Determining Horizontal Stress Direction Using The Stress Mapping Technique

Mucho, T. P.
Organization: International Conference on Ground Control in Mining
Pages: 13
Publication Date: Jan 1, 1994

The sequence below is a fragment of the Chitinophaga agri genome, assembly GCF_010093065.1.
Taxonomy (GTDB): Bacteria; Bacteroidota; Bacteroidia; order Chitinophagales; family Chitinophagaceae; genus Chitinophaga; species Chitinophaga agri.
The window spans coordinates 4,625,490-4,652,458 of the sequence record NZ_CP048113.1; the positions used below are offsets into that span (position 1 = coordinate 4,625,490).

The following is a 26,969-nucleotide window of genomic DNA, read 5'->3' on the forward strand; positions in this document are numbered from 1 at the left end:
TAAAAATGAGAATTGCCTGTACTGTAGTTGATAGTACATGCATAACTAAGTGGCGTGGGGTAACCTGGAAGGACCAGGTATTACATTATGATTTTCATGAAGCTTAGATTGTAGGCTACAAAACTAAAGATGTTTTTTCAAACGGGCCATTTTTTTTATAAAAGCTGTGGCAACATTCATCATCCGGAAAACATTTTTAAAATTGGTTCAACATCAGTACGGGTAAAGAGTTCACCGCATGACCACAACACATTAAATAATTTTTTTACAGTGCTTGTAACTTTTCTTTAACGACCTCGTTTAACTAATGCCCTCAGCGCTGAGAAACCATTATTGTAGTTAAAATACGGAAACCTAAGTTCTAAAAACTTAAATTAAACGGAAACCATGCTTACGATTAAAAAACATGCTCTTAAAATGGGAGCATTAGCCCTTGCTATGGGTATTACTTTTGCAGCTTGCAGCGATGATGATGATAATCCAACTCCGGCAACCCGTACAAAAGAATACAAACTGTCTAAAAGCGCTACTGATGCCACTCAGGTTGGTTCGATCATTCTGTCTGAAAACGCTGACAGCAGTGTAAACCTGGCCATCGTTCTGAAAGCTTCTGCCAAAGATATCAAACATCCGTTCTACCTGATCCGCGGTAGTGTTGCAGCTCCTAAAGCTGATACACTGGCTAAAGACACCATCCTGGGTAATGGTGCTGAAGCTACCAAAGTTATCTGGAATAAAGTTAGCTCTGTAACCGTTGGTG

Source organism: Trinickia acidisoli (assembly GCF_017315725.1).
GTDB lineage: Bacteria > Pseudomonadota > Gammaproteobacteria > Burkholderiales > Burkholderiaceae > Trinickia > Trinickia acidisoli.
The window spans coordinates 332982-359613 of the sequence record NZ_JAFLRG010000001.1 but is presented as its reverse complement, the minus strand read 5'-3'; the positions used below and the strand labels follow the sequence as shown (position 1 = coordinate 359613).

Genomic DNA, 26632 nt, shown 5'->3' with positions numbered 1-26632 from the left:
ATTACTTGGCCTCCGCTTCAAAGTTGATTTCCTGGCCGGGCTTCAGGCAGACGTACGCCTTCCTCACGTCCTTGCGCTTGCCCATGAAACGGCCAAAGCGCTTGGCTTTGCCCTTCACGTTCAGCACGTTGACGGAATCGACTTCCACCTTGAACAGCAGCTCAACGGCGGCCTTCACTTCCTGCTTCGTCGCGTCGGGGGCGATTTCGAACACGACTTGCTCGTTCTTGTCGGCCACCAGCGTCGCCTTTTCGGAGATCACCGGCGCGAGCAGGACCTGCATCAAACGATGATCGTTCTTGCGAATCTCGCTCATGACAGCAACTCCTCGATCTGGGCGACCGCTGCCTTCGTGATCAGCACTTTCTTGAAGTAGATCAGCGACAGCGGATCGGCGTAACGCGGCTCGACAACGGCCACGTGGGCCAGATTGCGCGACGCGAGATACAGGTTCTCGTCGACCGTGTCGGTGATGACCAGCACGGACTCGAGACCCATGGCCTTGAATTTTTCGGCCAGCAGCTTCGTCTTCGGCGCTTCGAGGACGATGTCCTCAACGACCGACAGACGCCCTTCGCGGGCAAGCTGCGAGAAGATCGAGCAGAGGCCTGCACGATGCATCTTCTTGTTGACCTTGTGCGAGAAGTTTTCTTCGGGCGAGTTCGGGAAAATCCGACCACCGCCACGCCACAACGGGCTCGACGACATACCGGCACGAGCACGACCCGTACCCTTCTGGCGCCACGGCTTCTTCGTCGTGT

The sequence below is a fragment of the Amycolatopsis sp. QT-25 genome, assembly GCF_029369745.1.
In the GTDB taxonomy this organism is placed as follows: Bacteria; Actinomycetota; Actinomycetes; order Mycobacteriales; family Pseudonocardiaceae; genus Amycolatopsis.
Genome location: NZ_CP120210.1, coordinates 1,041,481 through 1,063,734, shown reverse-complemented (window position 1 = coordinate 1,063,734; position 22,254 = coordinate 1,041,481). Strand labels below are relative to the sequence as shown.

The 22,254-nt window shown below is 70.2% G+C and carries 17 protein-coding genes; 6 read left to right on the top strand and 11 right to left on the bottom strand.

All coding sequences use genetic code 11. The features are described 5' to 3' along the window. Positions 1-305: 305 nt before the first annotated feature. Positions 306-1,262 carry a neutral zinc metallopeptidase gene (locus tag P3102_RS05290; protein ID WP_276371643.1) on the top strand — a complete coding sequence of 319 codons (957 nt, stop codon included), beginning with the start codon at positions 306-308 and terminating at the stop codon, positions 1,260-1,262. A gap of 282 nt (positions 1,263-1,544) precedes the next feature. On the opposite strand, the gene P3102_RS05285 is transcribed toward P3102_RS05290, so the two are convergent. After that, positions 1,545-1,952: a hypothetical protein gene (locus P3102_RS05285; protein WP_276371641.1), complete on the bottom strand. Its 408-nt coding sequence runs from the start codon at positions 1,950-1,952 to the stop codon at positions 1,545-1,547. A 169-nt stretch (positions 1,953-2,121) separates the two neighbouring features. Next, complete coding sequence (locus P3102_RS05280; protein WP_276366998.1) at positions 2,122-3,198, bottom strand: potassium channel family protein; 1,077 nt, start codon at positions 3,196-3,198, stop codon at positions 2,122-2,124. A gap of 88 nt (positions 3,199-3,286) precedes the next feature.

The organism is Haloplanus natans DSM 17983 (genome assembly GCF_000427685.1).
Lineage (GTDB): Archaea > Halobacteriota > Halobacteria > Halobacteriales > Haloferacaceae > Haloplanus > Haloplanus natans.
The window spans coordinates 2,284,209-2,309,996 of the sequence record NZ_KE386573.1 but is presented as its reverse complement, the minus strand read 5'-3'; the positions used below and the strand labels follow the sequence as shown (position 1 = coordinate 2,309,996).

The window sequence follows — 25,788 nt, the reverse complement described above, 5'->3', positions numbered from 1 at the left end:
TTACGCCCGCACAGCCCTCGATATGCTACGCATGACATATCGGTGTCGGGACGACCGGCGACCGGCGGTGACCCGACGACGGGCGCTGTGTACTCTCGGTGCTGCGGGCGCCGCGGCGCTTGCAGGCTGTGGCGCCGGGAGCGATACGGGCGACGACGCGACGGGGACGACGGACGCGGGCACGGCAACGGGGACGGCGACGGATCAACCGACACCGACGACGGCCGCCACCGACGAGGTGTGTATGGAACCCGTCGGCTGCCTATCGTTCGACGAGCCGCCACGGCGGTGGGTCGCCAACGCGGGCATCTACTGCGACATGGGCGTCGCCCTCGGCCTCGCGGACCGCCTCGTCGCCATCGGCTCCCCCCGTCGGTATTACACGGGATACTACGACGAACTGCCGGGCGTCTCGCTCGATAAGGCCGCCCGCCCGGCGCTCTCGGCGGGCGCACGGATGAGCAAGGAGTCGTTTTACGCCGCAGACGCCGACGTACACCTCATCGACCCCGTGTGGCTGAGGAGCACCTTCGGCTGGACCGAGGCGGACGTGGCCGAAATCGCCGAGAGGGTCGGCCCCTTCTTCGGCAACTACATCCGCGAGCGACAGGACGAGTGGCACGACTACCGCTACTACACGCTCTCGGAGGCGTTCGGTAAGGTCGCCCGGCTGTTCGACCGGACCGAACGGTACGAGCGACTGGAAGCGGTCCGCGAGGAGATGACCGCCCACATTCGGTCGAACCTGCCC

Mine roof failure due to excessive horizontal stress has been recognized as a major cause of hazardous roof conditions in some mines. Stress measurements gathered by the U.S. Bureau of Mines (USBM) at 24 different eastern mines show horizontal stress to be typically 2 to 3 times as great as vertical stress. The focus of current Bureau work is to develop detailed design parameters to assess and control the effects of horizontal stress. To facilitate the recognition of horizontal stress effects and to easily determine principal stress direction without resorting to cumbersome, expensive, and time consuming field measurements, the Bureau has developed a stress mapping methodology. Stress recognition and direction determination are required to successfully employ a number of control strategies such as mine layout, mining sequences, and support optimization to control the effects of horizontal stress, thereby increasing the safety of U.S. coal mines. This approach has been used in other major coal producing countries, most notably Australia and the UK, and has greatly enhanced the safety of their mines (1). This paper discusses horizontal stress, directional based control techniques, and provides guidelines for the use of the stress mapping technique. A case study of a mine where the technique has been used is also presented.
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